Ingrid Betancourt endured six years as a hostage in Colombia’s jungle, held by a series of guerrilla commanders, never knowing if she would see her children or parents again.
It is with this lens that she views the latest peace talks that began last month between the Colombian government and rebels, aimed at resolving nearly half a century of brutal conflict that left 600,000 dead, 15,000 missing and nearly four million displaced.
The Franco-Colombian who spent years contemplating forgiveness, faith, reconciliation – and escape – is optimistic that peace will come. But it will not be easy, says Ms. Betancourt in an interview ahead of a Monday evening lecture at the Royal Ontario Museum.
“Reconciliation is a decision that you take in your heart,” she told The Globe and Mail. “If there is not this kind of approach, there is always the impression that you have done a bad deal, that the other side is having a better deal than you have.”
Ms. Betancourt, who built a political career and international reputation as an anti-corruption campaigner, was kidnapped by leftist rebels in 2002 while running for president. The Colombian military rescued her and 14 other hostages six years later.
In her 2010 book, Even Silence has an End, she describes in detail what she endured at the hands of the Revolutionary Armed Forces of Columbia, or FARC. There were natural threats – tarantulas and anacondas, giant poisonous ants, African wasps, scorpions, fleas, stingrays and malaria. And the man-made ones – chained by the neck, beaten, taunted, bound, caged, forced on endless marches, all with a constant fear of execution.
She also knows a lot about hope. She says she survived by weaving belts for her family, teaching English, praying and listening to the radio – including broadcasts from her kids and mother, and at times, Radio Canada (“it was like an antennae to the world”), until her rescue in 2008.
She now studies theology in England and works to draw attention to the plight of hostages around the world.
How optimistic are you about the current peace process?
Like in every peace process, and especially in Colombia, there all kinds of problems that will come through. Not only is the process by itself very complicated but it has lots of underground complications.
The process could be facing sabotage from some political forces, or from specific powers in Colombia which will make the whole process even more difficult. but I am still optimistic. I think President [Juan Manuel] Santos acknowledges all the potential difficulties and he is very keen on facing all the challenges. He is prudent, and good at building trustworthy relations. This will be important in order to replace the actual ones between the negotiating parties which are now ones of distrust.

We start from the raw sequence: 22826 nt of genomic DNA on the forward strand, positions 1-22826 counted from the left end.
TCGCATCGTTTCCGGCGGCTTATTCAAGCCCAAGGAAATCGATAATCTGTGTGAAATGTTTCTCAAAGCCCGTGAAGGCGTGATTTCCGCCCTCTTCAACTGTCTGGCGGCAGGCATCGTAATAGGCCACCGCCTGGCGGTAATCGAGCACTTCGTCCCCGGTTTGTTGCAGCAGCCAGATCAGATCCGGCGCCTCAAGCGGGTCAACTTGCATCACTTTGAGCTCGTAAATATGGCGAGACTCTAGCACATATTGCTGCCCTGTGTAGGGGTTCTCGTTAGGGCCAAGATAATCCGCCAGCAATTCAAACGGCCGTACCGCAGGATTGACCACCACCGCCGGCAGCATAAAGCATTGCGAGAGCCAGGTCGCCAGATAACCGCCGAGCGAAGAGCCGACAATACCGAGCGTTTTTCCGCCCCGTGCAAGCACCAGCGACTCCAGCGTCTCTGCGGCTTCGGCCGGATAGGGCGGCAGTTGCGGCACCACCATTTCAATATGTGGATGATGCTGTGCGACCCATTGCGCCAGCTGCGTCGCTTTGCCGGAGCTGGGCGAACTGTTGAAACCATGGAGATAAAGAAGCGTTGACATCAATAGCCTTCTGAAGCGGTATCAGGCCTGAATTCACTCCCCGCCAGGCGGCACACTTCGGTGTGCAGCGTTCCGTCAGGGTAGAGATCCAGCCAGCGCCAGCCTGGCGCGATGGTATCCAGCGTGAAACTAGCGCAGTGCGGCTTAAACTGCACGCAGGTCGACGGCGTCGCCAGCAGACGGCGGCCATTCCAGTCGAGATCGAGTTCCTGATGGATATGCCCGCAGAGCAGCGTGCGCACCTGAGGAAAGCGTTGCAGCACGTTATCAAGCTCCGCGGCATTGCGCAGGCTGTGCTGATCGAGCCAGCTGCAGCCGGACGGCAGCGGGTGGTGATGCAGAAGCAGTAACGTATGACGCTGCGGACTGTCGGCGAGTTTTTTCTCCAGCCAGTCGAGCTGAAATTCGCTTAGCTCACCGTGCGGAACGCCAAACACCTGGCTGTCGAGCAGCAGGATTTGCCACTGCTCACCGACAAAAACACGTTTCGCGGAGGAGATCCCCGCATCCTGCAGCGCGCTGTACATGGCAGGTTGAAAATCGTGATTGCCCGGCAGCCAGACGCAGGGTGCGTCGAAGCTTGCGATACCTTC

The guerrillas, of course, have to understand that they have to move quickly if they really want to have a positive outcome. In relation with other process in previous years, this one has a very positive side: the guerrillas have faced an army that has been very effective. They cannot pretend to have obtained military victories ... that is a very positive element as a result of what Santos has done. He has been chief of the army and he has had those victories.
During many years, we had guerrillas that thought they could gain power, take it by violence, that they could arrive to Bogotá , and take over the government. They now know that it’s not going to happen. They know they could be defeated completely on military grounds, they could disappear without gaining their struggle.
You see we have to be optimistic but we cannot think this is an easy process.
Colombians have seen 48 years of conflict in what is the longest-running armed conflict in the hemisphere. What will it take for reconciliation in the country?
Reconciliation is a national decision that has to be debated and a consensus made among Colombians. Reconciliation is a decision that you take in your heart. If there is not this kind of approach, there is always the impression that you have done a bad deal, that the other side is having a better deal than you have – unless you understand that you are the generation that has to stop the fight. And stopping the fight is accepting not to fight back. When you are in pain, been hurt, been stricken, the enemy has inflicted a defeat on you, you have to understand there is something bigger than your pain and thirst for revenge, which is the future of your children and grandchildren, and someone has to stop this vendetta relationship.